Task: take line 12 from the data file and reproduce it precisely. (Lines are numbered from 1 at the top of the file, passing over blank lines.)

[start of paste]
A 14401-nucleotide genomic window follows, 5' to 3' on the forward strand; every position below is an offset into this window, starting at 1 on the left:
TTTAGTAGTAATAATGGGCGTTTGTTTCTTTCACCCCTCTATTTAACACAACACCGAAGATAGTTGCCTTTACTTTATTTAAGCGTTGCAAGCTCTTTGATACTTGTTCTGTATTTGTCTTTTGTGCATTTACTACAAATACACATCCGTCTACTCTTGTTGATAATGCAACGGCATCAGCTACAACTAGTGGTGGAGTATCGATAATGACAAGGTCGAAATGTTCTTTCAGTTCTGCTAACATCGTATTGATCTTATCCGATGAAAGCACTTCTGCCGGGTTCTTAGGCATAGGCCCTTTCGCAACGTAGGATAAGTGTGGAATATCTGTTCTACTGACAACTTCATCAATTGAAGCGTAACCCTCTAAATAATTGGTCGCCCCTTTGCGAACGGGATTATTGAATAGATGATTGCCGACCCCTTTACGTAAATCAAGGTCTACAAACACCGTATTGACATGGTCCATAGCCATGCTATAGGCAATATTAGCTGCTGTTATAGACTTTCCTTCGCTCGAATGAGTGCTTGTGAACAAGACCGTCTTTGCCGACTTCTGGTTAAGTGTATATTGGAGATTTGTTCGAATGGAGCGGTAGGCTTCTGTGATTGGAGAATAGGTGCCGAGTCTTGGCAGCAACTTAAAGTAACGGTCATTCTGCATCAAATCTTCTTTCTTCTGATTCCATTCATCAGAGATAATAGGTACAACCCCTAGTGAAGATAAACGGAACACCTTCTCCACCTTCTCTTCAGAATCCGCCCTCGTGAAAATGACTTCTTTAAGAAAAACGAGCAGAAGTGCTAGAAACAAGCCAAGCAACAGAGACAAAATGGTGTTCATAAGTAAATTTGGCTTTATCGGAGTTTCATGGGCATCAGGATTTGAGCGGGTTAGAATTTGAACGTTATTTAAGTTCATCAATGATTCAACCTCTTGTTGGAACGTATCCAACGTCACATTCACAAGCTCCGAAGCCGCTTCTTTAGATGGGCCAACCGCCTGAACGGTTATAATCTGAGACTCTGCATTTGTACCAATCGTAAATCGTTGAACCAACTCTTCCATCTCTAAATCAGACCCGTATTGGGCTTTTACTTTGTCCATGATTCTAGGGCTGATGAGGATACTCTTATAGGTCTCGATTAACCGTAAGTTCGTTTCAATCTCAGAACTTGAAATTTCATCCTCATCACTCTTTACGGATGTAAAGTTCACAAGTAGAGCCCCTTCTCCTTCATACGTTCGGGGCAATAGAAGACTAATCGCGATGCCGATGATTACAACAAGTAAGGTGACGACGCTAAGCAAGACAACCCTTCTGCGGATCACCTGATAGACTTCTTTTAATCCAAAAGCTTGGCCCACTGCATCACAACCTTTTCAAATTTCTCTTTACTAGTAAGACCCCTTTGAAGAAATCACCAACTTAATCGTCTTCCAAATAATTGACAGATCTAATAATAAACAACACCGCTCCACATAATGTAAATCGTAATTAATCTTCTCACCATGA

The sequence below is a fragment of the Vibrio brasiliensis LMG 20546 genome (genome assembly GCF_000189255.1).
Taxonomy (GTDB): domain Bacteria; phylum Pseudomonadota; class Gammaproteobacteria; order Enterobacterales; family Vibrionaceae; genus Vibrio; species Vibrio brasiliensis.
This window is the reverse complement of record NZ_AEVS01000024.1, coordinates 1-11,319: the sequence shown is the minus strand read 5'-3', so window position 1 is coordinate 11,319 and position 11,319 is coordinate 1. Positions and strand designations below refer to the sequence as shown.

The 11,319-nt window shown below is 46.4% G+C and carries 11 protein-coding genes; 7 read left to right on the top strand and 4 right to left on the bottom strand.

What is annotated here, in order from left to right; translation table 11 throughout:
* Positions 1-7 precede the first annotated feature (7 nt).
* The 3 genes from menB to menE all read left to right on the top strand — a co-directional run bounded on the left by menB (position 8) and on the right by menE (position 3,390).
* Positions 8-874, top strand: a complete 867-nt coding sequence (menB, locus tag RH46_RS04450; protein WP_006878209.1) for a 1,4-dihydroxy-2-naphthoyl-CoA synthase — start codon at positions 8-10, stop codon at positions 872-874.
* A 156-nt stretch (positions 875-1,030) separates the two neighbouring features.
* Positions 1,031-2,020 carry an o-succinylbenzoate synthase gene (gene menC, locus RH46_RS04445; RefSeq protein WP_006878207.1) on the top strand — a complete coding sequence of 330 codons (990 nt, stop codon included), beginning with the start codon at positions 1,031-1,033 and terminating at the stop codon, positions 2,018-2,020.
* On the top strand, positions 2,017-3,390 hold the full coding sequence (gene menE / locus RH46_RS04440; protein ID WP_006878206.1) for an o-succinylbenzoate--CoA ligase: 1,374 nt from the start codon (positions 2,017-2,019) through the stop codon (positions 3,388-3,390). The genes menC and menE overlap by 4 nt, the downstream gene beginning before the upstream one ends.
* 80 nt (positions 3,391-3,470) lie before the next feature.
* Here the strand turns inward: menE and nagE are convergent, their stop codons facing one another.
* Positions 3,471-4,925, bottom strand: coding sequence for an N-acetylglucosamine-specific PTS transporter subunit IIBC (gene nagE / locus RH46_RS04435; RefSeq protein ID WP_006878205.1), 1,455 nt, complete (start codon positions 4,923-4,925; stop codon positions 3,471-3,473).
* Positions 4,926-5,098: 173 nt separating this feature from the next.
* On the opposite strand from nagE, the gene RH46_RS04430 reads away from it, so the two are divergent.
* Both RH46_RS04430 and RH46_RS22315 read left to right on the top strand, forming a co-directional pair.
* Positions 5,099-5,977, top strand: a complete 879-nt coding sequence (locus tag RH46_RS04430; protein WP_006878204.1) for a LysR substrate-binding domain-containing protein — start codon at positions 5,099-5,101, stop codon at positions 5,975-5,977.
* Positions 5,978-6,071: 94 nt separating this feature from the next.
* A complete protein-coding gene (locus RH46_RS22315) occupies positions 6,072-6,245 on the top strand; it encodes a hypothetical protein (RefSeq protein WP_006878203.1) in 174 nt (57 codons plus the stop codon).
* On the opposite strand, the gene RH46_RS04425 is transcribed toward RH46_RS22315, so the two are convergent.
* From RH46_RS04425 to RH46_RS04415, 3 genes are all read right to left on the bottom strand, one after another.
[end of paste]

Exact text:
* Positions 1,031-2,020 carry an o-succinylbenzoate synthase gene (gene menC, locus RH46_RS04445; RefSeq protein WP_006878207.1) on the top strand — a complete coding sequence of 330 codons (990 nt, stop codon included), beginning with the start codon at positions 1,031-1,033 and terminating at the stop codon, positions 2,018-2,020.